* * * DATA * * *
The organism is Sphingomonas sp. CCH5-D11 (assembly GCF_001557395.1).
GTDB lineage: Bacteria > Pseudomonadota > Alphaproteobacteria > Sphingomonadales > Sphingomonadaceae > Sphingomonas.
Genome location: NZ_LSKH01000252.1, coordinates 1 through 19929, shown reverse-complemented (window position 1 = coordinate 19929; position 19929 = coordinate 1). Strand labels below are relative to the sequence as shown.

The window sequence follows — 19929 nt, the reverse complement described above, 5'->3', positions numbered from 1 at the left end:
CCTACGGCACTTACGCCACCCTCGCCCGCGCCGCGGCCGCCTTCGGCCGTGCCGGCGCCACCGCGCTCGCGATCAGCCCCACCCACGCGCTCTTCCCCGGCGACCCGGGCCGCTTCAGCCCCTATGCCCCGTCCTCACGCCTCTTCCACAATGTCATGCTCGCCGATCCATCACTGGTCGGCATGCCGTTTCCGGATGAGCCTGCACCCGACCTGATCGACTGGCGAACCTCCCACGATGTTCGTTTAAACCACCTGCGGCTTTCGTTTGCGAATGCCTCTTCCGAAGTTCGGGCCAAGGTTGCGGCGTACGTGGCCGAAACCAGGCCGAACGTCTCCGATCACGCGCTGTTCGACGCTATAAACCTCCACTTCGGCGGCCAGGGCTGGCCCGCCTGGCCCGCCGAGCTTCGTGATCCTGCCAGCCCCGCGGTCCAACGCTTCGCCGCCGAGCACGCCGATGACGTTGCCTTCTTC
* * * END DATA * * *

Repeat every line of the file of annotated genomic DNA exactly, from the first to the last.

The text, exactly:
The organism is Sphingomonas sp. CCH5-D11 (assembly GCF_001557395.1).
GTDB lineage: Bacteria > Pseudomonadota > Alphaproteobacteria > Sphingomonadales > Sphingomonadaceae > Sphingomonas.
Genome location: NZ_LSKH01000252.1, coordinates 1 through 19929, shown reverse-complemented (window position 1 = coordinate 19929; position 19929 = coordinate 1). Strand labels below are relative to the sequence as shown.

The window sequence follows — 19929 nt, the reverse complement described above, 5'->3', positions numbered from 1 at the left end:
CCTACGGCACTTACGCCACCCTCGCCCGCGCCGCGGCCGCCTTCGGCCGTGCCGGCGCCACCGCGCTCGCGATCAGCCCCACCCACGCGCTCTTCCCCGGCGACCCGGGCCGCTTCAGCCCCTATGCCCCGTCCTCACGCCTCTTCCACAATGTCATGCTCGCCGATCCATCACTGGTCGGCATGCCGTTTCCGGATGAGCCTGCACCCGACCTGATCGACTGGCGAACCTCCCACGATGTTCGTTTAAACCACCTGCGGCTTTCGTTTGCGAATGCCTCTTCCGAAGTTCGGGCCAAGGTTGCGGCGTACGTGGCCGAAACCAGGCCGAACGTCTCCGATCACGCGCTGTTCGACGCTATAAACCTCCACTTCGGCGGCCAGGGCTGGCCCGCCTGGCCCGCCGAGCTTCGTGATCCTGCCAGCCCCGCGGTCCAACGCTTCGCCGCCGAGCACGCCGATGACGTTGCCTTCTTC